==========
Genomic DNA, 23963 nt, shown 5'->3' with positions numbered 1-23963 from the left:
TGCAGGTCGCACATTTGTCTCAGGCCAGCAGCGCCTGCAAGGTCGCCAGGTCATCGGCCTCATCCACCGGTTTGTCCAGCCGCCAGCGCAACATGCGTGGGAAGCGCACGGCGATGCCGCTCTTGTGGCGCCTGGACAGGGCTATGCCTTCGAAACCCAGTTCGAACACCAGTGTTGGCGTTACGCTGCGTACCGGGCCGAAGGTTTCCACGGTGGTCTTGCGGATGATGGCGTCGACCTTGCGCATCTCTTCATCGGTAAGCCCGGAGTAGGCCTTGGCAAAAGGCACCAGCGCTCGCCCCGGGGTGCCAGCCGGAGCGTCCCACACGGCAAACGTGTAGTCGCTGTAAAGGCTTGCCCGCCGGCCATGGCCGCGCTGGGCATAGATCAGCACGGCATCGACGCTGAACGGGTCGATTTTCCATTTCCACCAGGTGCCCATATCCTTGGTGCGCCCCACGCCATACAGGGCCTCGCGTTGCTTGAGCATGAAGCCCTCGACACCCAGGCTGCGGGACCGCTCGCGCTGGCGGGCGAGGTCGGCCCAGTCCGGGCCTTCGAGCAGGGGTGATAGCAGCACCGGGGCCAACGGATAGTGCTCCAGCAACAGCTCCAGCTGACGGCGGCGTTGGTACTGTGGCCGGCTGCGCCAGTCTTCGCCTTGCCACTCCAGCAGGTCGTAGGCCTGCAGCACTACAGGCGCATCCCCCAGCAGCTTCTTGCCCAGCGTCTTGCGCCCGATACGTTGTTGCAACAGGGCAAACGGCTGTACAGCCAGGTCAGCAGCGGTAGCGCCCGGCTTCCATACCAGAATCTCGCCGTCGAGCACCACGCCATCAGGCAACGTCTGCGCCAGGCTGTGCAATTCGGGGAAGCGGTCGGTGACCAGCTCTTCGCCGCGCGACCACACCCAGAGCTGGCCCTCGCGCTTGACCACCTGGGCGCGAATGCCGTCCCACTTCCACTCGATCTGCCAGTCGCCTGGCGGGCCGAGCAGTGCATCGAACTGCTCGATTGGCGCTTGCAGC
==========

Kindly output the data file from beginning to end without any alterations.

Genomic DNA, 23963 nt, shown 5'->3' with positions numbered 1-23963 from the left:
TGCAGGTCGCACATTTGTCTCAGGCCAGCAGCGCCTGCAAGGTCGCCAGGTCATCGGCCTCATCCACCGGTTTGTCCAGCCGCCAGCGCAACATGCGTGGGAAGCGCACGGCGATGCCGCTCTTGTGGCGCCTGGACAGGGCTATGCCTTCGAAACCCAGTTCGAACACCAGTGTTGGCGTTACGCTGCGTACCGGGCCGAAGGTTTCCACGGTGGTCTTGCGGATGATGGCGTCGACCTTGCGCATCTCTTCATCGGTAAGCCCGGAGTAGGCCTTGGCAAAAGGCACCAGCGCTCGCCCCGGGGTGCCAGCCGGAGCGTCCCACACGGCAAACGTGTAGTCGCTGTAAAGGCTTGCCCGCCGGCCATGGCCGCGCTGGGCATAGATCAGCACGGCATCGACGCTGAACGGGTCGATTTTCCATTTCCACCAGGTGCCCATATCCTTGGTGCGCCCCACGCCATACAGGGCCTCGCGTTGCTTGAGCATGAAGCCCTCGACACCCAGGCTGCGGGACCGCTCGCGCTGGCGGGCGAGGTCGGCCCAGTCCGGGCCTTCGAGCAGGGGTGATAGCAGCACCGGGGCCAACGGATAGTGCTCCAGCAACAGCTCCAGCTGACGGCGGCGTTGGTACTGTGGCCGGCTGCGCCAGTCTTCGCCTTGCCACTCCAGCAGGTCGTAGGCCTGCAGCACTACAGGCGCATCCCCCAGCAGCTTCTTGCCCAGCGTCTTGCGCCCGATACGTTGTTGCAACAGGGCAAACGGCTGTACAGCCAGGTCAGCAGCGGTAGCGCCCGGCTTCCATACCAGAATCTCGCCGTCGAGCACCACGCCATCAGGCAACGTCTGCGCCAGGCTGTGCAATTCGGGGAAGCGGTCGGTGACCAGCTCTTCGCCGCGCGACCACACCCAGAGCTGGCCCTCGCGCTTGACCACCTGGGCGCGAATGCCGTCCCACTTCCACTCGATCTGCCAGTCGCCTGGCGGGCCGAGCAGTGCATCGAACTGCTCGATTGGCGCTTGCAGC